In her second blog post, Penny discusses Leonato's relationships with other characters in the play, different aspects of Leonato's character and the work done on the text with the Master of Words.
Transcript of Podcast
We’ve been through the play two or three times now, each time with different objectives. It has been really useful to go through the play that many times and familiarize yourself with everything everybody does, not just concentrating on your themes. You become informed by your character and by what other people do and say in the play. On the other hand, it has delayed getting down to the scenes. I love really investigating the part, making the decisions about what you are doing and who you are, as well as resolving any bits of the play that you don’t understand.
For instance, we have been talking about Sicily – where Messina actually is – and the fact that Don Pedro of Arragon is Spanish… we’re thinking about which wars the soldiers might have actually been fighting. I don’t think that there is documentary evidence specifying where they have been fighting or how long the war was, so we will make decisions about that. It's a learning process. Obviously, a lot of the action takes place in Leonardo's house and his garden. And it is very tempting to think that it takes place in the country side, but it doesn’t. It takes place very definitely in Messina, so that makes a difference. Leonato is governor of Messina. I expect this would be an appointed position not a heredity position but none the less I expect those positions were given to people of noble birth, so he is probably pretty rich. He has a nice house big enough to accommodate all those people who arrive in Act I, scene 1: dignitaries and their entourages. I think of his house almost as an embassy – it might be his own house, but it is definitely a place where visiting dignitaries like the Prince would stay. That's the sort of environment I imagine Beatrice and Hero growing up in. Don Pedro and the soldiers might have passed through on other occasions when Hero would have seen Claudio.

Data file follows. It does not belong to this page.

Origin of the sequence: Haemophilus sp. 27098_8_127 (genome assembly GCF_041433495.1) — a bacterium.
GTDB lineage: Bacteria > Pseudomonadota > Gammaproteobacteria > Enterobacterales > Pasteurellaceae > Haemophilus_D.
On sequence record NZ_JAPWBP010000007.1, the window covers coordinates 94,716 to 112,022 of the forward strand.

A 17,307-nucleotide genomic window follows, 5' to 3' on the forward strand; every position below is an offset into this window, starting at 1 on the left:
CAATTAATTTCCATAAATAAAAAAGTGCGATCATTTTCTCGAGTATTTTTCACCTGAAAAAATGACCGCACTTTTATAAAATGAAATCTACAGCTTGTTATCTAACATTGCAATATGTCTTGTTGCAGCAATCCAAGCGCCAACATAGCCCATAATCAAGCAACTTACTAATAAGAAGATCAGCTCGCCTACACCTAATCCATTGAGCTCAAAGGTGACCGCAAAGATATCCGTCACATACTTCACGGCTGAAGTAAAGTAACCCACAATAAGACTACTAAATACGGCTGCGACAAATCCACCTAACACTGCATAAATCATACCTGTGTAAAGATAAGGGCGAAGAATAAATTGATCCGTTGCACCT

That train of thought led me to think about Leonato's relationship with Claudio's uncle: I have decided that he and I are really good friends, along with Antonio. We all know each other very well. Perhaps if Claudio was orphaned, he would be the one who stepped into the parental role. I don’t know when his parents died – they don’t have to have died, that's what I’m thinking at the moment. I would have talked about Claudio many times with his uncle and had really good chats about him – how he's getting along, what he's been up to – so although Claudio doesn’t know me really well, I know an awful lot about him. Maybe Claudio visited his uncle a lot because the first thing that we hear in the play from the messenger is that he has already been to the uncle, told the uncle, and the uncle has cried with joy on hearing about Claudio's ennoblement. It's a possibility that Claudio has only just been made a Count as the result of his success in battle – perhaps he didn’t inherit his title. I’m not sure; it is not for me to say because it's not my part, but these are the possibilities that occurred to me looking at the situation from Leonato's point of view.
This morning Penny [Diamond, Antonio] and I discussed the relationship between Leonato and his brother. It is early days but we think perhaps Antonio might be a widower. Leonato is a widower too; Shakespeare did start to write him a wife called Imogen but he thought better of it and she disappeared. That's quite interesting because it makes me think about Hero as a motherless child; Shakespeare perhaps didn’t set out to write that in the way he set out to write Beatrice as a motherless child. Beatrice status as an orphan is important to the story, but we assume that the fact that Hero's mother is dead is unimportant because Shakespeare was going to give her one, then he decided she was surplus to requirements… I suspect there are so many motherless children in Shakespeare because women were so much more difficult for male actors to portray on the stage, so why have one you didn’t need? You only had so many actors at your disposal, and it didn’t make sense to take one up with a character you really weren’t going to use. So I’m inclined to think that the reasons for this cut are practical; Imogen's absence doesn’t shift the direction of the play's story. It's just like the boy Leonato calls on in Act I, scene 2